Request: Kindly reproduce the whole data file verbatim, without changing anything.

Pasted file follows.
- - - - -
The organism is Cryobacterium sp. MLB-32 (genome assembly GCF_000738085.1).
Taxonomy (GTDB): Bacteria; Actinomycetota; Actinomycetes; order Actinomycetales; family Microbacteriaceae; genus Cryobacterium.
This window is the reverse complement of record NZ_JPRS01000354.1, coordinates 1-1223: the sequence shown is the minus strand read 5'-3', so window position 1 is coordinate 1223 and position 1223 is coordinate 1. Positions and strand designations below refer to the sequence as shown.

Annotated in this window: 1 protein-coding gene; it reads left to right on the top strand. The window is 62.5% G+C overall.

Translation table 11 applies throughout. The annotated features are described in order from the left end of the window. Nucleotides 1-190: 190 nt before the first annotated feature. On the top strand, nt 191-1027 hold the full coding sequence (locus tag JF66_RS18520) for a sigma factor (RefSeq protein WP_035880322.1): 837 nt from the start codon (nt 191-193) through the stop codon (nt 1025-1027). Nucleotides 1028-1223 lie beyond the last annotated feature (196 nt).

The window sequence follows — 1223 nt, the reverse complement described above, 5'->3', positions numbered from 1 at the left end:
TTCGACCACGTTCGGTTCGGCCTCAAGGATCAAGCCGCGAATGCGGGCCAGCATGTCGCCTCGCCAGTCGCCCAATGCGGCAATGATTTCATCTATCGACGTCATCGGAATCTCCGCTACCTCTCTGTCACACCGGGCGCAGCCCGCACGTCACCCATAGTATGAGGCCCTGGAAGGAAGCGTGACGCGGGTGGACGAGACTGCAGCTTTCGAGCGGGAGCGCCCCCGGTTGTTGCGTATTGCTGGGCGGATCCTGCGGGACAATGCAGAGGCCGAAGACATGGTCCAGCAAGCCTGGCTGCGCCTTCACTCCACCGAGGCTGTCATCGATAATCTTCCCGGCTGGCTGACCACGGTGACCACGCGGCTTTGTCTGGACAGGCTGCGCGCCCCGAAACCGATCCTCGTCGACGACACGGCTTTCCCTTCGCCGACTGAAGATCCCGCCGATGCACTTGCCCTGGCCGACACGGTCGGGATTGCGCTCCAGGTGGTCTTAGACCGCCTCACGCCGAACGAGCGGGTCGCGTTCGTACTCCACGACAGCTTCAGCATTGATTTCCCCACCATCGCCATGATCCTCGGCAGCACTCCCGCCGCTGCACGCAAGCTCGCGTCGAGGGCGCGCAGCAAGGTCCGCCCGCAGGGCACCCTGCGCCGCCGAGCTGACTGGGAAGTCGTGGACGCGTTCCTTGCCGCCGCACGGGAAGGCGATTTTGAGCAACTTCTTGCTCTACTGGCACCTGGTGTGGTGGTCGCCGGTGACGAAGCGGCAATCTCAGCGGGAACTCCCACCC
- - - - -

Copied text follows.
The organism is Cryobacterium sp. MLB-32 (genome assembly GCF_000738085.1).
Taxonomy (GTDB): Bacteria; Actinomycetota; Actinomycetes; order Actinomycetales; family Microbacteriaceae; genus Cryobacterium.
This window is the reverse complement of record NZ_JPRS01000354.1, coordinates 1-1223: the sequence shown is the minus strand read 5'-3', so window position 1 is coordinate 1223 and position 1223 is coordinate 1. Positions and strand designations below refer to the sequence as shown.

Annotated in this window: 1 protein-coding gene; it reads left to right on the top strand. The window is 62.5% G+C overall.

Translation table 11 applies throughout. The annotated features are described in order from the left end of the window. Nucleotides 1-190: 190 nt before the first annotated feature. On the top strand, nt 191-1027 hold the full coding sequence (locus tag JF66_RS18520) for a sigma factor (RefSeq protein WP_035880322.1): 837 nt from the start codon (nt 191-193) through the stop codon (nt 1025-1027). Nucleotides 1028-1223 lie beyond the last annotated feature (196 nt).

The window sequence follows — 1223 nt, the reverse complement described above, 5'->3', positions numbered from 1 at the left end:
TTCGACCACGTTCGGTTCGGCCTCAAGGATCAAGCCGCGAATGCGGGCCAGCATGTCGCCTCGCCAGTCGCCCAATGCGGCAATGATTTCATCTATCGACGTCATCGGAATCTCCGCTACCTCTCTGTCACACCGGGCGCAGCCCGCACGTCACCCATAGTATGAGGCCCTGGAAGGAAGCGTGACGCGGGTGGACGAGACTGCAGCTTTCGAGCGGGAGCGCCCCCGGTTGTTGCGTATTGCTGGGCGGATCCTGCGGGACAATGCAGAGGCCGAAGACATGGTCCAGCAAGCCTGGCTGCGCCTTCACTCCACCGAGGCTGTCATCGATAATCTTCCCGGCTGGCTGACCACGGTGACCACGCGGCTTTGTCTGGACAGGCTGCGCGCCCCGAAACCGATCCTCGTCGACGACACGGCTTTCCCTTCGCCGACTGAAGATCCCGCCGATGCACTTGCCCTGGCCGACACGGTCGGGATTGCGCTCCAGGTGGTCTTAGACCGCCTCACGCCGAACGAGCGGGTCGCGTTCGTACTCCACGACAGCTTCAGCATTGATTTCCCCACCATCGCCATGATCCTCGGCAGCACTCCCGCCGCTGCACGCAAGCTCGCGTCGAGGGCGCGCAGCAAGGTCCGCCCGCAGGGCACCCTGCGCCGCCGAGCTGACTGGGAAGTCGTGGACGCGTTCCTTGCCGCCGCACGGGAAGGCGATTTTGAGCAACTTCTTGCTCTACTGGCACCTGGTGTGGTGGTCGCCGGTGACGAAGCGGCAATCTCAGCGGGAACTCCCACCC